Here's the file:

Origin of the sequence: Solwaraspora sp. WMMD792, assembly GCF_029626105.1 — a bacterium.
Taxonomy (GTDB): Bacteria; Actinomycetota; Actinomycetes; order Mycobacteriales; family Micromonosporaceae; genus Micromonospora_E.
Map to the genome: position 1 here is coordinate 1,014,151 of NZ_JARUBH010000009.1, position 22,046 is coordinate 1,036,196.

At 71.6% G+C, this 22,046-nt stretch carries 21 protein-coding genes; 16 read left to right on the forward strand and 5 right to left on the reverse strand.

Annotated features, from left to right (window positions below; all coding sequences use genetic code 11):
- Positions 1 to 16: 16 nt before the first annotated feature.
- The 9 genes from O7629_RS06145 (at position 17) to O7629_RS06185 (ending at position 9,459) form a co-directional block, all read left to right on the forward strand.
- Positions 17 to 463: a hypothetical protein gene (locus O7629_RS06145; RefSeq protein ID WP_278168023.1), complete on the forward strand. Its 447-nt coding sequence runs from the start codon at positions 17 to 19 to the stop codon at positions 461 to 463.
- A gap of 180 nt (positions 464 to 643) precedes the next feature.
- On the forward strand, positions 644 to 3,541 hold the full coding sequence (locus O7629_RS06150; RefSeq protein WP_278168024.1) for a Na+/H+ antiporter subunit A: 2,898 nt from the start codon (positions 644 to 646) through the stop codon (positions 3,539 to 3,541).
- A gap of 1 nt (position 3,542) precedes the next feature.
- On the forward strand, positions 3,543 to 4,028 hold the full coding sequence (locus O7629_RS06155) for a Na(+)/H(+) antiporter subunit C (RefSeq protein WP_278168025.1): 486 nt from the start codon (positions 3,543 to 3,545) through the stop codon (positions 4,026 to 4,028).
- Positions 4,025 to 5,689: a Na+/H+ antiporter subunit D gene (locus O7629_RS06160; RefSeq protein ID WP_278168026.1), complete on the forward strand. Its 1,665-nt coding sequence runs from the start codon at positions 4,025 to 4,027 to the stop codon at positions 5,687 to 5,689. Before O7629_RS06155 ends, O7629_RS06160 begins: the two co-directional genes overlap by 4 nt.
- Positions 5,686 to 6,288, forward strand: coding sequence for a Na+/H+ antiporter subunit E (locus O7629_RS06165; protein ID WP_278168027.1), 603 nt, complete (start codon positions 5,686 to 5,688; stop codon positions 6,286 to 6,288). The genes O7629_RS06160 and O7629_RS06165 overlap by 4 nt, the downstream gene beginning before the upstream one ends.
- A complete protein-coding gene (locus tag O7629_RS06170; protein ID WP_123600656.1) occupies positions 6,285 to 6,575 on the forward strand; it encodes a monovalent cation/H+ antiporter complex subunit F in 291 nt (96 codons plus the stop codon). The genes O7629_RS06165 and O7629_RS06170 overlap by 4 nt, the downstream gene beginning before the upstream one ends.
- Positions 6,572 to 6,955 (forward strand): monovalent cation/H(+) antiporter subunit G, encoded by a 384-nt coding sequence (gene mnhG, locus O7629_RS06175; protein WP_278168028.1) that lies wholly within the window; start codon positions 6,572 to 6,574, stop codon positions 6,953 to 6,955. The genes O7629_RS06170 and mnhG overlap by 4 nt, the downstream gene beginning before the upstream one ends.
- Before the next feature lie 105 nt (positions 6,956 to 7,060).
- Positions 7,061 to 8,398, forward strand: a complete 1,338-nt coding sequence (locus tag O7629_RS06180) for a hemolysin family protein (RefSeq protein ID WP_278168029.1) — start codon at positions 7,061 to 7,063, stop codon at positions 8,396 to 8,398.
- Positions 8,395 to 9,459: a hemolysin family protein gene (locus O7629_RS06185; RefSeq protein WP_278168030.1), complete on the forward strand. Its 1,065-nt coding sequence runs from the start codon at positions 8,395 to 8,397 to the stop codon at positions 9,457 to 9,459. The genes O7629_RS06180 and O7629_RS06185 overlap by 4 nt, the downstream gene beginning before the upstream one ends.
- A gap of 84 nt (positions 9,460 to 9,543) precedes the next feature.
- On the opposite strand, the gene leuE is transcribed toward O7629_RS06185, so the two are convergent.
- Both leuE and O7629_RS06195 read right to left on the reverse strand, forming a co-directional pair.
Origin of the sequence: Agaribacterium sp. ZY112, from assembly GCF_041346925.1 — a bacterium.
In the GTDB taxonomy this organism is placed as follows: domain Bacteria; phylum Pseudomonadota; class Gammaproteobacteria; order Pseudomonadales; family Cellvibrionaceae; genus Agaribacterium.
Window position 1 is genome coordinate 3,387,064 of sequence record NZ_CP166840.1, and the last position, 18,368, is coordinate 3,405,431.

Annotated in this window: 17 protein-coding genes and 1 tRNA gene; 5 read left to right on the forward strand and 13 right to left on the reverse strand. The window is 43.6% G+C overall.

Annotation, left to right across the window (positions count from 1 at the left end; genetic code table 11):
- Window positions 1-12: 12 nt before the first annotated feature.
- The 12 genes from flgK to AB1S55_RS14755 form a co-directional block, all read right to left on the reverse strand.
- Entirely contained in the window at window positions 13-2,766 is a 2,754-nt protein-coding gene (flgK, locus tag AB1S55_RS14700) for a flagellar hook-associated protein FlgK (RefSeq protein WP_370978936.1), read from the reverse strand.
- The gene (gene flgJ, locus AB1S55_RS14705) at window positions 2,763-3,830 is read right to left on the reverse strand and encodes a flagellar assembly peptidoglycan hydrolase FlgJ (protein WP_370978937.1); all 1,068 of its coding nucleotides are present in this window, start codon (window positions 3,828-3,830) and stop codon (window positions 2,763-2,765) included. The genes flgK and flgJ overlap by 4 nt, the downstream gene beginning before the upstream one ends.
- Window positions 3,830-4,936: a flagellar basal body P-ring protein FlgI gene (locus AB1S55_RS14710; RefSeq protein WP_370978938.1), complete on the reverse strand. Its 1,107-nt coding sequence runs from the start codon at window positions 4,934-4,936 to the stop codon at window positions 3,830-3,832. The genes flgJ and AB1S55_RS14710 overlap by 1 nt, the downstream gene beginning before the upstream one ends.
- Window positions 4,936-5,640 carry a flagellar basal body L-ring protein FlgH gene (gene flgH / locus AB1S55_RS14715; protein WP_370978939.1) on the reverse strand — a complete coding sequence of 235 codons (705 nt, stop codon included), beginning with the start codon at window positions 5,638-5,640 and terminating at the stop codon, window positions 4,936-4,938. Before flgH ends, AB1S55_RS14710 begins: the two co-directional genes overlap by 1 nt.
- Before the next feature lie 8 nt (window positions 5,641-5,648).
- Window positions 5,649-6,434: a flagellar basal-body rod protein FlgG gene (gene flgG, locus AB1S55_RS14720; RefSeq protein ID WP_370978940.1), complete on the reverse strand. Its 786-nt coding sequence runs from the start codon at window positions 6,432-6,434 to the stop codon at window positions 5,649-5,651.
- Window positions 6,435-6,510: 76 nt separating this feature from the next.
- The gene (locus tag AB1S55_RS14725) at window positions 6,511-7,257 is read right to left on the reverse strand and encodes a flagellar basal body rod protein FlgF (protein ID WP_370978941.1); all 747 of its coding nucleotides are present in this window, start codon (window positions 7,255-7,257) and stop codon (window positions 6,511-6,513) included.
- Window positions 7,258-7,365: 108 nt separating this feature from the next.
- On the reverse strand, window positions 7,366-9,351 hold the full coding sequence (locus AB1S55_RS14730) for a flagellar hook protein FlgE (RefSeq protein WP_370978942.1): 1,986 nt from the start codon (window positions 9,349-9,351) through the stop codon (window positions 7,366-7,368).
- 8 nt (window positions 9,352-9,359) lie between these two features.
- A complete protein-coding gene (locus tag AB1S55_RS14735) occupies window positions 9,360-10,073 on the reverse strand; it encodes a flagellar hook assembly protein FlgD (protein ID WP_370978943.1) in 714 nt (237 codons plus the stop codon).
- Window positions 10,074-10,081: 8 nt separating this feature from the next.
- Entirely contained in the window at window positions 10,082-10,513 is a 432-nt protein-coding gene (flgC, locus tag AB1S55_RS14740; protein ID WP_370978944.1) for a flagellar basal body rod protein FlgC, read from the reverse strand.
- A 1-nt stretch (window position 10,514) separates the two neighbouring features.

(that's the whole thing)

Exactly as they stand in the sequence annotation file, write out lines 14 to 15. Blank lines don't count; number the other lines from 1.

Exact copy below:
- Positions 5,686 to 6,288, forward strand: coding sequence for a Na+/H+ antiporter subunit E (locus O7629_RS06165; protein ID WP_278168027.1), 603 nt, complete (start codon positions 5,686 to 5,688; stop codon positions 6,286 to 6,288). The genes O7629_RS06160 and O7629_RS06165 overlap by 4 nt, the downstream gene beginning before the upstream one ends.
- A complete protein-coding gene (locus tag O7629_RS06170; protein ID WP_123600656.1) occupies positions 6,285 to 6,575 on the forward strand; it encodes a monovalent cation/H+ antiporter complex subunit F in 291 nt (96 codons plus the stop codon). The genes O7629_RS06165 and O7629_RS06170 overlap by 4 nt, the downstream gene beginning before the upstream one ends.